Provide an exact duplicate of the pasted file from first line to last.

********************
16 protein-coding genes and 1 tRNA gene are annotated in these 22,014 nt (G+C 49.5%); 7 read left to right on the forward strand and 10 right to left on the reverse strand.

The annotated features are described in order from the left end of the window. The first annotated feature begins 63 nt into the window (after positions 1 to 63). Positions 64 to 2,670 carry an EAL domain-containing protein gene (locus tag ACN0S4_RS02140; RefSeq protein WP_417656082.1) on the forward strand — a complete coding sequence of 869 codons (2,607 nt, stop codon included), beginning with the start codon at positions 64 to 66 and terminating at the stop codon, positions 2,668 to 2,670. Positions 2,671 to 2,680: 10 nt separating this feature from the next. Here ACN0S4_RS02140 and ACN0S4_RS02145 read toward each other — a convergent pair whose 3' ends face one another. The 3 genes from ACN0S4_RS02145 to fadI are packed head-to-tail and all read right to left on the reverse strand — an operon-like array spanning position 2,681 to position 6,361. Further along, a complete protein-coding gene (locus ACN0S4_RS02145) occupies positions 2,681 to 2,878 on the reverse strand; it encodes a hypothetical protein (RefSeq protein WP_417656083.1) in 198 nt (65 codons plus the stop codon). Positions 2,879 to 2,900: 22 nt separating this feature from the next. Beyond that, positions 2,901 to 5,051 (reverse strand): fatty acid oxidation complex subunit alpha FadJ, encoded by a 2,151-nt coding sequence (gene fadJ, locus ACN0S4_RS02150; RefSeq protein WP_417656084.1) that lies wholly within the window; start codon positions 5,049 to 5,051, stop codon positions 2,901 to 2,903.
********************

16 protein-coding genes and 1 tRNA gene are annotated in these 22,014 nt (G+C 49.5%); 7 read left to right on the forward strand and 10 right to left on the reverse strand.

The annotated features are described in order from the left end of the window. The first annotated feature begins 63 nt into the window (after positions 1 to 63). Positions 64 to 2,670 carry an EAL domain-containing protein gene (locus tag ACN0S4_RS02140; RefSeq protein WP_417656082.1) on the forward strand — a complete coding sequence of 869 codons (2,607 nt, stop codon included), beginning with the start codon at positions 64 to 66 and terminating at the stop codon, positions 2,668 to 2,670. Positions 2,671 to 2,680: 10 nt separating this feature from the next. Here ACN0S4_RS02140 and ACN0S4_RS02145 read toward each other — a convergent pair whose 3' ends face one another. The 3 genes from ACN0S4_RS02145 to fadI are packed head-to-tail and all read right to left on the reverse strand — an operon-like array spanning position 2,681 to position 6,361. Further along, a complete protein-coding gene (locus ACN0S4_RS02145) occupies positions 2,681 to 2,878 on the reverse strand; it encodes a hypothetical protein (RefSeq protein WP_417656083.1) in 198 nt (65 codons plus the stop codon). Positions 2,879 to 2,900: 22 nt separating this feature from the next. Beyond that, positions 2,901 to 5,051 (reverse strand): fatty acid oxidation complex subunit alpha FadJ, encoded by a 2,151-nt coding sequence (gene fadJ, locus ACN0S4_RS02150; RefSeq protein WP_417656084.1) that lies wholly within the window; start codon positions 5,049 to 5,051, stop codon positions 2,901 to 2,903.